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fituation of the distressful perfonages who speak them. When Shore first meets with her hufband, fhe fays,

* Art thou not rifen by miracle from death?
Thy shroud is fall'n from off thee, and the grave
Was bid to give thee up, that thou might'ft come,
The meffenger of grace and goodness to me.-

He has then added fome lines, intolerably flowery and unnatural;

Give me your drops, ye foft defcending rains,
Give me your ftreams, ye never-ceafing springs,
That my fad eyes may still supply my duty,
And feed an everlasting flood of forrow.

This is of a far diftant ftrain from those tender and fimple exclamations fhe uses, when her husband offers her fome rich conferves;

And again;

+ How can you be so good?

Have you forgot

The coftly ftring of pearl you brought me home,
And ty'd about my neck? how could I leave you?

* A&t 5. Sc. 4.



She continues to gaze on him with earnestness, and instead of eating as he entreats her, she


-----You're ftrangely alter'd

Say, gentle Belmour, is he not? how pale

Your visage is become? Your eyes are hollow,-
Nay, you are wrinkled too-

To which the inftantly fubjoins, ftruck with the idea that she herself was the unhappy cause of this alteration;

Alas the day!

My wretchedness has coft you many a tear,

And many a bitter pang fince laft we parted.

What she answers to her husband, when he asks her movingly,

Why doft thou fix thy dying eyes upon me
With fuch an earnest, such a piteous look,
As if thy heart was full of some fad meaning,
Thou couldst not speak !—

Is pathetic to a great degree; and,

Forgive me! but forgive me!-

These few words far exceed the most pompous

Nn 2


declamations of Cato. The interview betwixt Jane Shore and Alicia, in the middle of this act, is also very affecting: where the madness of Alicia is well painted. But of all reprefentations of madnefs, that of Clementina, in the History of Sir Charles Grandison, is the most deeply interesting. I know not whether even the madness of Lear is wrought up, and expreffed by so many little strokes of nature, and genuine paffion. It is abfolute pedantry to prefer and compare, the madness of Oreftes in Euripides, to this of Clementina.

Ir is probable, that this is become the most popular and pleafing tragedy of all Rowe's works, because it is founded on our own hiftory. It is to be wished, that our writers would more frequently fearch for fubjects, in the annals of England, which afford many ftriking and pathetic events, proper for the ftage. We have been too long attached to Grecian and Roman ftories. In truth, the DOMESTICA FACTA, are more interesting, as well as more useful: more interesting, be


cause we all think ourselves concerned in the actions and fates of our countrymen; more ufeful, because the characters and manners, bid the fairest to be true and natural, when they are drawn from models with which we are exactly acquainted. The Turks, the Perfians, and Americans, of our poets, are in reality distinguished from Englishmen, only by their turbans and feathers; and think, and act, as if they were born and educated within the bills of mortality. The historical plays of * Shakespeare, are always particularly grateful to the spectator, who loves to fee and hear our own Harrys and Edwards, better than all the Achille'ss or Brutus's that ever exifted. In the choice of a domestic story, however, much judgment and circumfpection must be exerted, to felect one of a proper æra; neither of too ancient, or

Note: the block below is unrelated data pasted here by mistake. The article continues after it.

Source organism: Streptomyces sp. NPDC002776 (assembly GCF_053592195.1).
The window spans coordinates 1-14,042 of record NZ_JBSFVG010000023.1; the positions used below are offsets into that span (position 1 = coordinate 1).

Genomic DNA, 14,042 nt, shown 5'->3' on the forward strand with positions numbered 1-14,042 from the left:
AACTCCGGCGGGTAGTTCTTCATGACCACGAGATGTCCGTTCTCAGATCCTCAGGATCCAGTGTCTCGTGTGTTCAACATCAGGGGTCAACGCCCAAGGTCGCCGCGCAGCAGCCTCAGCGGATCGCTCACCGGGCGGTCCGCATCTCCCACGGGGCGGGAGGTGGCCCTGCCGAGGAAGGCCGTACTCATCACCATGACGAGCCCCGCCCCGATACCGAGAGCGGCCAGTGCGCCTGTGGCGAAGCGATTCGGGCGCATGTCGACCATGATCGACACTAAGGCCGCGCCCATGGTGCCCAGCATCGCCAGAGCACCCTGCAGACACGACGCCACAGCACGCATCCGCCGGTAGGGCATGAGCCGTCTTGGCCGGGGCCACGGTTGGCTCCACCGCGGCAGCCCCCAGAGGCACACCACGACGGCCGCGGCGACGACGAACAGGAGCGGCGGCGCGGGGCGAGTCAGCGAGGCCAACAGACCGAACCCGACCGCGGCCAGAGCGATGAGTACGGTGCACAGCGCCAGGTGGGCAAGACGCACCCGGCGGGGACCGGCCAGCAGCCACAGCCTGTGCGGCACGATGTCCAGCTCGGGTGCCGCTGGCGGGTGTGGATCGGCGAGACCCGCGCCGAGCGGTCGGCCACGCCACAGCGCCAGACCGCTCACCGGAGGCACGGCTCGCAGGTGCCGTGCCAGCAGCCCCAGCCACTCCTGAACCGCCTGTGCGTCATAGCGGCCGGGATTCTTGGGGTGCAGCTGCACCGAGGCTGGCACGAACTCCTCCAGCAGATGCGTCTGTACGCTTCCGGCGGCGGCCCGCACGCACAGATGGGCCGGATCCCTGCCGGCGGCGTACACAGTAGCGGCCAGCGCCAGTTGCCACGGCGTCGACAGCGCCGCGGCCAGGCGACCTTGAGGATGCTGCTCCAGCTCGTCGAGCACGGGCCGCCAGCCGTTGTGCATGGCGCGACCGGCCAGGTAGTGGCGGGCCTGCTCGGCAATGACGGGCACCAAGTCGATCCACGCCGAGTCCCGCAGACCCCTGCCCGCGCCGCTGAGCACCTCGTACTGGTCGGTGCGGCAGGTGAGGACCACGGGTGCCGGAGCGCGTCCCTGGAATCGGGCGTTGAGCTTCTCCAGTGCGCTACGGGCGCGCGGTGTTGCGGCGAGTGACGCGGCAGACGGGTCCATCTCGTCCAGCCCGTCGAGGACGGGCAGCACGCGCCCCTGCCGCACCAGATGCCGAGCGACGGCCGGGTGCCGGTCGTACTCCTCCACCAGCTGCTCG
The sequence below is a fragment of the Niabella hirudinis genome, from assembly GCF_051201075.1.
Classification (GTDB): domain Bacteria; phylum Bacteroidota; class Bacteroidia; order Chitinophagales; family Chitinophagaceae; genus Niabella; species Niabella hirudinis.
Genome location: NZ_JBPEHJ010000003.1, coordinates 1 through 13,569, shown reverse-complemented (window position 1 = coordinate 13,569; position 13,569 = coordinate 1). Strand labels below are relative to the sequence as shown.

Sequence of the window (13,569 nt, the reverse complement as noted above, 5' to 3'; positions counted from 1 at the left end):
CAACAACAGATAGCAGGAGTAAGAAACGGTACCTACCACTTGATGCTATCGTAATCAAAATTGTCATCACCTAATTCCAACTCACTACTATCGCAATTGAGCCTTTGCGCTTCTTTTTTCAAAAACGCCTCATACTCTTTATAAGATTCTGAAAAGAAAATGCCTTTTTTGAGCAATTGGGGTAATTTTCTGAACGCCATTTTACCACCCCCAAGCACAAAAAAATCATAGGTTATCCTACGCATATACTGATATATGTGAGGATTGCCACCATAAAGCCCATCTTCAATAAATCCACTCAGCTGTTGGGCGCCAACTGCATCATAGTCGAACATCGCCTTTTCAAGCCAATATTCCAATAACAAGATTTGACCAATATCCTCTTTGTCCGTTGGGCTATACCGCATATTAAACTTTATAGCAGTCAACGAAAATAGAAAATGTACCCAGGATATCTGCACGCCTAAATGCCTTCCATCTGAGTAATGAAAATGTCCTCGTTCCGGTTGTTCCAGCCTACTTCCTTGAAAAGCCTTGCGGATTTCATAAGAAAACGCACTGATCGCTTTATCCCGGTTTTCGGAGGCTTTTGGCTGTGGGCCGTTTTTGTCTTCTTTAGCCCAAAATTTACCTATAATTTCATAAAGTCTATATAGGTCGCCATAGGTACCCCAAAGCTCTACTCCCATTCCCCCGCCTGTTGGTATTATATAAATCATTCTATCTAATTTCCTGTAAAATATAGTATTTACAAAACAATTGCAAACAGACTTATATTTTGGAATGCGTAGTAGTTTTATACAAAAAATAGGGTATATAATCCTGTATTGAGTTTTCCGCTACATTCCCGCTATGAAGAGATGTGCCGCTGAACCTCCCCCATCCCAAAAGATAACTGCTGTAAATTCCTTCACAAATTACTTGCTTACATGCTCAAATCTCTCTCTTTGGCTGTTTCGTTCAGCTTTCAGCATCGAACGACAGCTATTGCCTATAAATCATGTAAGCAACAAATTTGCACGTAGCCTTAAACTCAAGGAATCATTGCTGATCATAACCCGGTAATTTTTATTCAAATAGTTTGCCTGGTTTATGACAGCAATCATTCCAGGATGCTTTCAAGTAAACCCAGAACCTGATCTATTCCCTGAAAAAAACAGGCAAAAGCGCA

*Milton has left, in a manufcript, thirty three fubjects for tragedies, all taken from the English annals; which manuscript the curious reader may see printed in Newton's Edit. of Milton, O&t. Vol. 3. pag. 331. And in Birch's life of Milton, prefixed to his edition of Milton's profe-works; and in Peck's Miscellanca Curiofa.


of too modern a date. The manners of times very ancient, we fhall be as apt to falfify, as those of the Greeks and Romans. And recent events, with which we are thoroughly acquainted, are deprived of the power of impreffing folemnity and awe, by their notoriety and familiarity. Age softens and wears away all those disgracing and depreciating circumftances, which attend modern tranfactions, merely because they are modern. Lucan was much embarraffed by the proximity of the times he treated of. On this very account, as well as others, the best tragedy that could be poffibly written on the murder of Charles I. would be coldly received. Racine ventured to write on a recent history, in his Bajazet; but would not have attempted it, had he not thought, that the distance of his hero's country repaired, in some measure, the nearness of the time in which he lived, Major a longinquo reverentia."

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POPE, it is faid, had framed a defign of writing an epic poem, on a fact recorded in


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